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Movie Review: The East
Adam Frazier   |  @   |  

The East Poster

The East
Director: Zal Batmanglij
Writer(s): Zal Batmanglij, Brit Marling
Cast: Brit Marling, Alexander Skarsgård, Ellen Page, Patricia Clarkson
Fox Searchlight Pictures
Rated R | 116 minutes
Release Date: June 21, 2013

Directed by Zal Batmanglij, The East stars Brit Marling as Sarah Ross, a former FBI agent who becomes an undercover operative for the private intelligence firm Hiller/Brood. Sarah’s latest assignment: infiltrate The East, an anarchist collective that targets multinational corporations and their corrupt CEOs.

Alexander SkarsgÃ¥rd and Ellen Page co-star as Benji and Lizzy, leaders of The East who use “jams” to expose pharmaceutical companies and energy conglomerates that destroy the planet. These agents of chaos aren’t just environmental activists, but victims of the system. Take for instance the East’s doctor, played by Toby Kebbell, who used a “miracle” antibiotic while on an aid mission to Africa. The drug ravaged his nervous system; he has to use superglue to treat wounds because his hands are too shaky to make stitches.

Sarah’s foray into eco-terrorism begins when she joins Benji, Lizzy, and Doc in their latest jam, infiltrating a pharmaceutical company’s lavish party. Disguised as waiters, the East poisons the champagne supply with the company’s own medicine, an experimental drug with devastating side effects.

As Sarah grows closer to the charismatic, convincing Benji, she begins to question the moral underpinnings of her undercover assignment, like Leonardo DiCaprio’s character in Scorsese’s The Departed, a snitch in deep cover for too long, gaining the trust and respect of those she plans to rat on.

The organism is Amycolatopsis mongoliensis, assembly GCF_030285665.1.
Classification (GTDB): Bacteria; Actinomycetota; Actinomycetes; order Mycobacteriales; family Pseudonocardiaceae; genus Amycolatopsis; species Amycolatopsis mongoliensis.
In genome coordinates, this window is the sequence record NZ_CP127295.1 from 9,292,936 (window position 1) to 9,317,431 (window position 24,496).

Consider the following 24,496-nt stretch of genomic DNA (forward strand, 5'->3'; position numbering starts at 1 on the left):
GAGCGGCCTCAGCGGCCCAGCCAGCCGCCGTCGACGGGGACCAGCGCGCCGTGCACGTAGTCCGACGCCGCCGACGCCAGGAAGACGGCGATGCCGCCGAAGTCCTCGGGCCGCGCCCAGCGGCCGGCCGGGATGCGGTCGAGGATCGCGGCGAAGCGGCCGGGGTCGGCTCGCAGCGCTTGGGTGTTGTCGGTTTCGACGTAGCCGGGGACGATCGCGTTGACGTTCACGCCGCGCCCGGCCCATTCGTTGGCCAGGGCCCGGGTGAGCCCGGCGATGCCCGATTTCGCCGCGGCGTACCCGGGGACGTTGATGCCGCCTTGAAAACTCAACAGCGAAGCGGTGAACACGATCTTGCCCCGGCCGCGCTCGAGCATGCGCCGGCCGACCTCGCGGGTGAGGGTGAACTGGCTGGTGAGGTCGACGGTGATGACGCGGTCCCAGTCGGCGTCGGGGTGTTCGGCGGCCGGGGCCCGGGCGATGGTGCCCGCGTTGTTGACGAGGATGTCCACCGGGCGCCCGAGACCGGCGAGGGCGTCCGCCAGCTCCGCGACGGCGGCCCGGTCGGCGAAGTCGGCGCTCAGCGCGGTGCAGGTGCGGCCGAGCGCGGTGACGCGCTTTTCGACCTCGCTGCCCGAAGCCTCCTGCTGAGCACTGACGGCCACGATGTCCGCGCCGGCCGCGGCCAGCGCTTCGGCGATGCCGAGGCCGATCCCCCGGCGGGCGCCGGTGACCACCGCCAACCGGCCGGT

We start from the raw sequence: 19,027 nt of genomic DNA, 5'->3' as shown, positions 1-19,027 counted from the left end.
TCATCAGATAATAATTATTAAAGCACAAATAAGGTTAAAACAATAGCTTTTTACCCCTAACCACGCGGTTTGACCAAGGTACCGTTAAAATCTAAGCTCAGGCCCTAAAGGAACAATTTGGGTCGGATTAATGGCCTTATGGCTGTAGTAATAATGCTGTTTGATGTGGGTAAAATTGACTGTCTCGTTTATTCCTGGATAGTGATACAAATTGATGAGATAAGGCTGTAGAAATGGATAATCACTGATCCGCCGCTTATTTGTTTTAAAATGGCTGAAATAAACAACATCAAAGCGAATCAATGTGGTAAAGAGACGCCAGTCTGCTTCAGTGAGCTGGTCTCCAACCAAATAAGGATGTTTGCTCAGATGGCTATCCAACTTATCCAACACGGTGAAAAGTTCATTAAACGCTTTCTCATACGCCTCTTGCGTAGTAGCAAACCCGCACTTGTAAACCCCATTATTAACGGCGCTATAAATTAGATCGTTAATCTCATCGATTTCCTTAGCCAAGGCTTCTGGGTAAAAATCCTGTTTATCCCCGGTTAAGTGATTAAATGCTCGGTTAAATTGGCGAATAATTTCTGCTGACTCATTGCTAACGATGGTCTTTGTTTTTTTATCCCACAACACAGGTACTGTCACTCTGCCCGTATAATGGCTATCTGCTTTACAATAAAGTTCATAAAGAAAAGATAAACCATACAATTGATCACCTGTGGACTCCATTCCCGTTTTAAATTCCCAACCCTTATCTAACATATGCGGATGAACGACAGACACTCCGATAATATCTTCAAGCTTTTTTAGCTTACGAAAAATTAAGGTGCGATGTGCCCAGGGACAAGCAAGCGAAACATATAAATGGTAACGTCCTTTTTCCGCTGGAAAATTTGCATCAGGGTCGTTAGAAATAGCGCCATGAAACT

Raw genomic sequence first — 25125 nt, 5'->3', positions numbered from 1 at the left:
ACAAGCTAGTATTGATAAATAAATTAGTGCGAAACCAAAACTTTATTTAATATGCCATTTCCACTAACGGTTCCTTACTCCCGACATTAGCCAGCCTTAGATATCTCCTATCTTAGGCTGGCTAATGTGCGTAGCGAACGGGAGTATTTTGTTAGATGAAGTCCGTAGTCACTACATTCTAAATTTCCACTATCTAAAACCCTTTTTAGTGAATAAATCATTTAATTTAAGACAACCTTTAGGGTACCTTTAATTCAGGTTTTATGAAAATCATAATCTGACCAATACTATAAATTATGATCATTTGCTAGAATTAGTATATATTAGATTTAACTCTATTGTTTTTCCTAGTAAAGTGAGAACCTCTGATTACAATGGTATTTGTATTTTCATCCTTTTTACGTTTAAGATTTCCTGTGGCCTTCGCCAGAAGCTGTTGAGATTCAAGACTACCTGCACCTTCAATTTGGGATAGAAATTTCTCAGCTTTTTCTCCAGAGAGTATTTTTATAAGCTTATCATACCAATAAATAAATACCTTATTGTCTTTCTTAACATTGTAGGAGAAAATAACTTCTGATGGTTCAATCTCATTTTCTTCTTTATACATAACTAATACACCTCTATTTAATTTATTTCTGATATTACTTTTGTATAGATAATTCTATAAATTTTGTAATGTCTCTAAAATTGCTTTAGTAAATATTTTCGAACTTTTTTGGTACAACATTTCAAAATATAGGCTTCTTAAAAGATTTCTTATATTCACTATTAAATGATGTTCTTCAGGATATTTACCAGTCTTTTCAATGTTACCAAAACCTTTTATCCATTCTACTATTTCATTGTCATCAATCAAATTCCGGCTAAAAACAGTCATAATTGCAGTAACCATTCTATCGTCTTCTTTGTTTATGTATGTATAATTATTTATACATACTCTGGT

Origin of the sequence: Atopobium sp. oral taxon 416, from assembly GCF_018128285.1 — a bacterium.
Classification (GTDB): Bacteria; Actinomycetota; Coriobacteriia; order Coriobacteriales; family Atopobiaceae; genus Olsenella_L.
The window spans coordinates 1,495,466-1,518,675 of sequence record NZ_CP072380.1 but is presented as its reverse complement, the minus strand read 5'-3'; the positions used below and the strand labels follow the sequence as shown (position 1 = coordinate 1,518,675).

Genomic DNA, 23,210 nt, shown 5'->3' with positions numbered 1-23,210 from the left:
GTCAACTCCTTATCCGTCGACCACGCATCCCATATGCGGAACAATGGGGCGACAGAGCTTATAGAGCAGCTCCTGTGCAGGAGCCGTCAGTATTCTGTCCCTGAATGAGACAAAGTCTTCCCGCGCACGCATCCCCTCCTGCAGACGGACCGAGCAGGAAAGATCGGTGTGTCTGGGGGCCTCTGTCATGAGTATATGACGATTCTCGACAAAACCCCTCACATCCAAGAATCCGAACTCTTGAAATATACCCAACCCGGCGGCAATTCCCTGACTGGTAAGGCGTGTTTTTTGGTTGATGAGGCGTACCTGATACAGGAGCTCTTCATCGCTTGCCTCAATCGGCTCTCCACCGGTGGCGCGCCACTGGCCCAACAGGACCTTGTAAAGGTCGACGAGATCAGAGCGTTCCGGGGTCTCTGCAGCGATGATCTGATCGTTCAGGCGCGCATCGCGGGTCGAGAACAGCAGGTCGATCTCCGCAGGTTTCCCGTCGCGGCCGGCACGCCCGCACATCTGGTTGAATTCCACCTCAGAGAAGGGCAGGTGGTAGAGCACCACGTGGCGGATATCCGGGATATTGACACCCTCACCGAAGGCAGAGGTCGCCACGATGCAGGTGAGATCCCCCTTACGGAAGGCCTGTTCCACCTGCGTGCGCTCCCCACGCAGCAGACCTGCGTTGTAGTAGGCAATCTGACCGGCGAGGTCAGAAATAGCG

Brit Marling is easily one of Hollywood’s most intriguing up and coming stars. Her 2011 breakout film Another Earth, which she co-wrote with director Mike Cahill, centered on a guilt-ridden young woman who dreams of traveling to a recently discovered mirror image of our planet and starting over. In Sound of My Voice, she played a basement-dwelling cult leader who may be a time traveler from the future.

With The East, the actress-writer-pro­ducer reunites with Batmanglij, her director and co-writer on Sound of My Voice, which is inspired by the concept of Buy Nothing Day, an international day of protest against consumerism. In preparation for the film, Marling and Batmanglij spent two months with advocates of freeganism, which is the practice of “eating discarded food in their pursuit of a moneyless existence.”

The result is a film that appears eerily authentic, with characters who don’t feel contrived or cliché. The film boasts three strong female turns in Marling, Page, and Patricia Clarkson, who plays Sarah’s intimidating superior at Hiller/Brood. True Blood‘s Alexander SkarsgÃ¥rd delivers his second solid performance of the year after a surprising turn in What Maisie Knew. His character starts out as a Charles Manson-esque figurehead, complete with a mane of unkempt hair and scraggly beard, but slowly SkarsgÃ¥rd unveils a master manipulator who believes in the cause with every fiber of his being.

The East is a natural progression from many of the ideas presented in Sound of My Voice and feels like the springboard that will launch Marling and Batmanglij into the mainstream. A tense, thoughtful, and compelling film, The East is one of the summer’s few indie, female-centric offerings that’s heavy on ideas and light on computer-generated spectacle.


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PS: The director has BATMAN in his last name – how could this NOT be a film worth seeing? [insert “Swear to me!” growl]

1 Comment »

  1. […] Click here for full review. […]

    Pingback by North Carolina Film Critics Association — July 21, 2013 @ 12:57 am

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